Published on October 18, 2017 by Jacob Landen  
Image Credit: J. You/Science AAAS
Image Credit: J. You/Science AAAS

Indicated as H0, Hubble’s constant is the measurement that scientists use to quantify rate of the universe. There are two prominent theories to account for Hubble’s constant and for about fifteen years they agreed with each other. Recently, scientists are concerned because the two methods are increasingly discordant as more and more data is collected. 

The first hypothesis in understanding how to measure Hubble’s constant is by observing a type 1a supernovae and taking into account their host galaxies redshifts. When each supernova explodes, it releases about the same amount of light. By measuring the amount of light, researchers can discern its distance. Researchers use the distance of many 1a supernovae as distance markers that are helpful in measuring the universe’s rate of expansion.

The other hypothesis looks at the Cosmic Microwave Background (CMB) or the “afterglow” from the Big Bang. Simply put, when the universe was young it was hot and dense and light couldn’t travel freely through space. As time passed photons were released as a result of the universe cooling. The imprint radiation left by these traveling photons can be used to measure the density of dark matter and dark energy, which make up most of the universe. Using this model and the evolutionary model of the universe they can infer the rate of expansion or Hubble’s constant.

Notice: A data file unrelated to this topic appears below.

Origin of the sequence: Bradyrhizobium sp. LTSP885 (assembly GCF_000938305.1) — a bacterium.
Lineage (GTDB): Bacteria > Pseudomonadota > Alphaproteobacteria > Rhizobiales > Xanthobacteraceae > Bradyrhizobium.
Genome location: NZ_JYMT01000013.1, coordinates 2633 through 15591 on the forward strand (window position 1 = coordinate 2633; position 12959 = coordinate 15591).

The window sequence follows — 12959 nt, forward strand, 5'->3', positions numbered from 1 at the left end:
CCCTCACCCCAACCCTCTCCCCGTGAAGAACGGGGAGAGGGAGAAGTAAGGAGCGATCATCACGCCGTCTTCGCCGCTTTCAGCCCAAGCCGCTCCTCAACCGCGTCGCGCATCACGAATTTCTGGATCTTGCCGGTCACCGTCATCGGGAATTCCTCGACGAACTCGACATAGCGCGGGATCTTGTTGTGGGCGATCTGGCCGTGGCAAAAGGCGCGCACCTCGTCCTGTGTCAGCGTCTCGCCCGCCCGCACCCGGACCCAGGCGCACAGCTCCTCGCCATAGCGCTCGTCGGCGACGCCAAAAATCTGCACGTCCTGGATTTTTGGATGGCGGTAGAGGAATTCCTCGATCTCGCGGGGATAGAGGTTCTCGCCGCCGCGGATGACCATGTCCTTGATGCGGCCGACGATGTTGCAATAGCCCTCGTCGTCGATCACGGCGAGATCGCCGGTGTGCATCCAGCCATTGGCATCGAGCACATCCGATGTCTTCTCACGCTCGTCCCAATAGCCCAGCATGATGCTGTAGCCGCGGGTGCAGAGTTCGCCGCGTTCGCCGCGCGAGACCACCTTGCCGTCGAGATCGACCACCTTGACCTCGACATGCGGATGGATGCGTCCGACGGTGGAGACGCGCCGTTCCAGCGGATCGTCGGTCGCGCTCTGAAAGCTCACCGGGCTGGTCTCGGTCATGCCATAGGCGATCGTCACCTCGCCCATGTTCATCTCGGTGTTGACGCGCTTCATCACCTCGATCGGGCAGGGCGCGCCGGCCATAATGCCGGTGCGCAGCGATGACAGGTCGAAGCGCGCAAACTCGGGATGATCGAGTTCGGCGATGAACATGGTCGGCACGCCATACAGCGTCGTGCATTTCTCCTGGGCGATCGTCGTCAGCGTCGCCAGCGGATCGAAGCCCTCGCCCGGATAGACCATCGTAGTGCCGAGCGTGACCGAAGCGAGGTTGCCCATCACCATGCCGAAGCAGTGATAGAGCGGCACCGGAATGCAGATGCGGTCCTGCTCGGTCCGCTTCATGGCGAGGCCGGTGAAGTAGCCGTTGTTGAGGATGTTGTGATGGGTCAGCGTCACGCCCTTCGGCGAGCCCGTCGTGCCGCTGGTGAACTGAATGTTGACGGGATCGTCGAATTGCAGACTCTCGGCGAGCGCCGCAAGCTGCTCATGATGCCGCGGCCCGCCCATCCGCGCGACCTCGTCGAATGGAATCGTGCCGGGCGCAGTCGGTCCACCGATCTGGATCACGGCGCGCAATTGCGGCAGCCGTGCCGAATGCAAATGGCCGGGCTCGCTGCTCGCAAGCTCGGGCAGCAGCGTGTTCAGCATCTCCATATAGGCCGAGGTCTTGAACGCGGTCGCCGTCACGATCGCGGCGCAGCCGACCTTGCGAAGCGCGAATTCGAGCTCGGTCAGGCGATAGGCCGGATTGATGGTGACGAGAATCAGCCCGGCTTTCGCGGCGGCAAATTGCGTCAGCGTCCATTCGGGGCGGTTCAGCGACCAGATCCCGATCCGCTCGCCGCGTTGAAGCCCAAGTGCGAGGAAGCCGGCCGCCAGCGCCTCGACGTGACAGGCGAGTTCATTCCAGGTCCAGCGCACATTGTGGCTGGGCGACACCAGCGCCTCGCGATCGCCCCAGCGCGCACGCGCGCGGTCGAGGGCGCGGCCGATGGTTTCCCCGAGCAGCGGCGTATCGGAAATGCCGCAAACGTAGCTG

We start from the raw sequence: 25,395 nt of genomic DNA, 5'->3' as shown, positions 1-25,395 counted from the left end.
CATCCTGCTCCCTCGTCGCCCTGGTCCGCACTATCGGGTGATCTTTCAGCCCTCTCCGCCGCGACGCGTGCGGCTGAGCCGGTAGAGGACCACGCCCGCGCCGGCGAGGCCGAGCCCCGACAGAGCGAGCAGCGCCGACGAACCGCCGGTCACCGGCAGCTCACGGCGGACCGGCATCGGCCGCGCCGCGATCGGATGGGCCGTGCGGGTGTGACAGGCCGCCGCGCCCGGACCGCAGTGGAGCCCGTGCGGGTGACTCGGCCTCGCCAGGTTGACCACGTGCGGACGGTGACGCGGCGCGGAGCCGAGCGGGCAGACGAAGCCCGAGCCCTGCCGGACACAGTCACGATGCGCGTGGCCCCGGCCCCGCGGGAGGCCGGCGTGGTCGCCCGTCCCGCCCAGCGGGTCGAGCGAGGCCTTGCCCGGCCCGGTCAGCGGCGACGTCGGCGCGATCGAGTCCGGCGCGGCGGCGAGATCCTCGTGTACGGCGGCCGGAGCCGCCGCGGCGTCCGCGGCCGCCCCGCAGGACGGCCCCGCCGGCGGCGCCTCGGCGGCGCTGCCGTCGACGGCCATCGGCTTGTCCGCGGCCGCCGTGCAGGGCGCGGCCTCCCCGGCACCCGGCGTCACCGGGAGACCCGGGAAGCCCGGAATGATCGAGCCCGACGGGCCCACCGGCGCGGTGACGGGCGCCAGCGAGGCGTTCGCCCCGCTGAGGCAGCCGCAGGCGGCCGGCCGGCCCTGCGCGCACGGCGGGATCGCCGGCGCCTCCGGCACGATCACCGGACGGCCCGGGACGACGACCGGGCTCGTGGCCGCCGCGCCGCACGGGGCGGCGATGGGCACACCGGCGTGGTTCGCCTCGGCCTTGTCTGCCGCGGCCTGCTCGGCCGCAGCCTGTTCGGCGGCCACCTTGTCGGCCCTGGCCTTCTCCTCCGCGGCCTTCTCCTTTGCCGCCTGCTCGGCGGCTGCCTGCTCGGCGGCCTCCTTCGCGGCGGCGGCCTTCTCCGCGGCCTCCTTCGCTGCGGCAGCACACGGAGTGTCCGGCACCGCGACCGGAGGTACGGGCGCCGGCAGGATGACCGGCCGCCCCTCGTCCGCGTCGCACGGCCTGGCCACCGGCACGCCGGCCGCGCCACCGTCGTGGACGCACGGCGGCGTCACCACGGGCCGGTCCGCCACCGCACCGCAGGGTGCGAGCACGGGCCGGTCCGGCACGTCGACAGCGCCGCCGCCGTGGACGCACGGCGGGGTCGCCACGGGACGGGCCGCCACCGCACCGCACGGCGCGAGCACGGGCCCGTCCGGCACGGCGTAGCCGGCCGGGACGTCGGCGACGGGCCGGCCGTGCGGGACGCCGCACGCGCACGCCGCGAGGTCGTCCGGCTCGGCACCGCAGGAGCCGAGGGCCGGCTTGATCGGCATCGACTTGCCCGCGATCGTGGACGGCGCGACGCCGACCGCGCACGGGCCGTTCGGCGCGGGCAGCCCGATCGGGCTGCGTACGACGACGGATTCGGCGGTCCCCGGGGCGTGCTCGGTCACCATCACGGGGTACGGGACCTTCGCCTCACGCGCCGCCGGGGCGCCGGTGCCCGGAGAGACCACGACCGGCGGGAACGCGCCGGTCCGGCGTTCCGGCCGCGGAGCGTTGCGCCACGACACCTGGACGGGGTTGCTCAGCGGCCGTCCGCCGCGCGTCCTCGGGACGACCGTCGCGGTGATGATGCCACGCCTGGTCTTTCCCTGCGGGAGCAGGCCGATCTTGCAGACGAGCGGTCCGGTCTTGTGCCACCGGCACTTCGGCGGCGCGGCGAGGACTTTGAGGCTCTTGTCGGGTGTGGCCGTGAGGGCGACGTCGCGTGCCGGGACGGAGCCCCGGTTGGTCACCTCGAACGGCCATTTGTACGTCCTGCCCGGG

For fifteen years, these methods have been nearly identical in their measurement findings, but recently a study using the first hypothesis found 8 % greater expansion rate for the Supernovae (Type 1a) method. The two sides blame each other for the disparity in Hubble’s constant. The team that works on the second method says that their measurements are becoming more accurate and precise. However, those working on the first method say they are dealing with actual measurements instead of cosmological assumptions. All and all the this leads to a world of questions: Which method is more accurate? Are these methods measuring what we expect them to? Is there a better method for measuring expansion rate? Is there a factor in the equation that researchers are missing?

As researchers dwell on these questions it will be fascinating to see how they develop and change how we understand the universe. Hubble’s constant is essential to understanding our conception of the universe. If we do not know the rate at which we are accelerating, then we can no longer use that to theorize the beginnings of the universe, its size, or makeup. The universe is extremely complex and understanding why these two methods are diverging is important for a more complete comprehension of our universe. #GetExcitedSU